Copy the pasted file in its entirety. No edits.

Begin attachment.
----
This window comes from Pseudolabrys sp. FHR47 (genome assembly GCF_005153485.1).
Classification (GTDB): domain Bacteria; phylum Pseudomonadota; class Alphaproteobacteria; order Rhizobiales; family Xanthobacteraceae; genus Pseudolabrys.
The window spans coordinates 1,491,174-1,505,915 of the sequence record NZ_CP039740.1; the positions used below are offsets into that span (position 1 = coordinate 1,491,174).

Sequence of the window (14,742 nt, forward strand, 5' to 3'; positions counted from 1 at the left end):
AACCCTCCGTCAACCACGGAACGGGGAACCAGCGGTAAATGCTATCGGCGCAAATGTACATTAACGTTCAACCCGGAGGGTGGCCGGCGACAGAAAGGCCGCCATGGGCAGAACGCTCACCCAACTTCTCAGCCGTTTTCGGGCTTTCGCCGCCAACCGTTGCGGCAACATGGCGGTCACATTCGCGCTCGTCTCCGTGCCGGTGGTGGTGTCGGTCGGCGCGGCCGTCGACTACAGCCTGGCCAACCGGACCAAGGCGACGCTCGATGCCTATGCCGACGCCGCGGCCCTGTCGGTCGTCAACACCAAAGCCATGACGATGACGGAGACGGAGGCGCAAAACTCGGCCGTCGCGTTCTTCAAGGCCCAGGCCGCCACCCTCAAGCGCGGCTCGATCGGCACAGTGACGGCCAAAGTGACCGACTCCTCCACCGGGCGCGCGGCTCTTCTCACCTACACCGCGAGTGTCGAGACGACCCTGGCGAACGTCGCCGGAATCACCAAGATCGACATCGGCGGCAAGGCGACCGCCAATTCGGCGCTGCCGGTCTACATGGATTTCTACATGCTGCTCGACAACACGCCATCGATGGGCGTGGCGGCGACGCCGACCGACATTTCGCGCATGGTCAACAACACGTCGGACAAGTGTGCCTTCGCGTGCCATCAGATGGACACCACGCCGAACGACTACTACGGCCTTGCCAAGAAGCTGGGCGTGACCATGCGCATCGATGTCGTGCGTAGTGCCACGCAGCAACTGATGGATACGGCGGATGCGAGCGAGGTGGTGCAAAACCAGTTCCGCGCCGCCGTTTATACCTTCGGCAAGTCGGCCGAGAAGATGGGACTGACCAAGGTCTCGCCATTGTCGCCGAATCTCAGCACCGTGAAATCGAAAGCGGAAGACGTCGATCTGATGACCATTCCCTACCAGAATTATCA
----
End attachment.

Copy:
This window comes from Pseudolabrys sp. FHR47 (genome assembly GCF_005153485.1).
Classification (GTDB): domain Bacteria; phylum Pseudomonadota; class Alphaproteobacteria; order Rhizobiales; family Xanthobacteraceae; genus Pseudolabrys.
The window spans coordinates 1,491,174-1,505,915 of the sequence record NZ_CP039740.1; the positions used below are offsets into that span (position 1 = coordinate 1,491,174).

Sequence of the window (14,742 nt, forward strand, 5' to 3'; positions counted from 1 at the left end):
AACCCTCCGTCAACCACGGAACGGGGAACCAGCGGTAAATGCTATCGGCGCAAATGTACATTAACGTTCAACCCGGAGGGTGGCCGGCGACAGAAAGGCCGCCATGGGCAGAACGCTCACCCAACTTCTCAGCCGTTTTCGGGCTTTCGCCGCCAACCGTTGCGGCAACATGGCGGTCACATTCGCGCTCGTCTCCGTGCCGGTGGTGGTGTCGGTCGGCGCGGCCGTCGACTACAGCCTGGCCAACCGGACCAAGGCGACGCTCGATGCCTATGCCGACGCCGCGGCCCTGTCGGTCGTCAACACCAAAGCCATGACGATGACGGAGACGGAGGCGCAAAACTCGGCCGTCGCGTTCTTCAAGGCCCAGGCCGCCACCCTCAAGCGCGGCTCGATCGGCACAGTGACGGCCAAAGTGACCGACTCCTCCACCGGGCGCGCGGCTCTTCTCACCTACACCGCGAGTGTCGAGACGACCCTGGCGAACGTCGCCGGAATCACCAAGATCGACATCGGCGGCAAGGCGACCGCCAATTCGGCGCTGCCGGTCTACATGGATTTCTACATGCTGCTCGACAACACGCCATCGATGGGCGTGGCGGCGACGCCGACCGACATTTCGCGCATGGTCAACAACACGTCGGACAAGTGTGCCTTCGCGTGCCATCAGATGGACACCACGCCGAACGACTACTACGGCCTTGCCAAGAAGCTGGGCGTGACCATGCGCATCGATGTCGTGCGTAGTGCCACGCAGCAACTGATGGATACGGCGGATGCGAGCGAGGTGGTGCAAAACCAGTTCCGCGCCGCCGTTTATACCTTCGGCAAGTCGGCCGAGAAGATGGGACTGACCAAGGTCTCGCCATTGTCGCCGAATCTCAGCACCGTGAAATCGAAAGCGGAAGACGTCGATCTGATGACCATTCCCTACCAGAATTATCA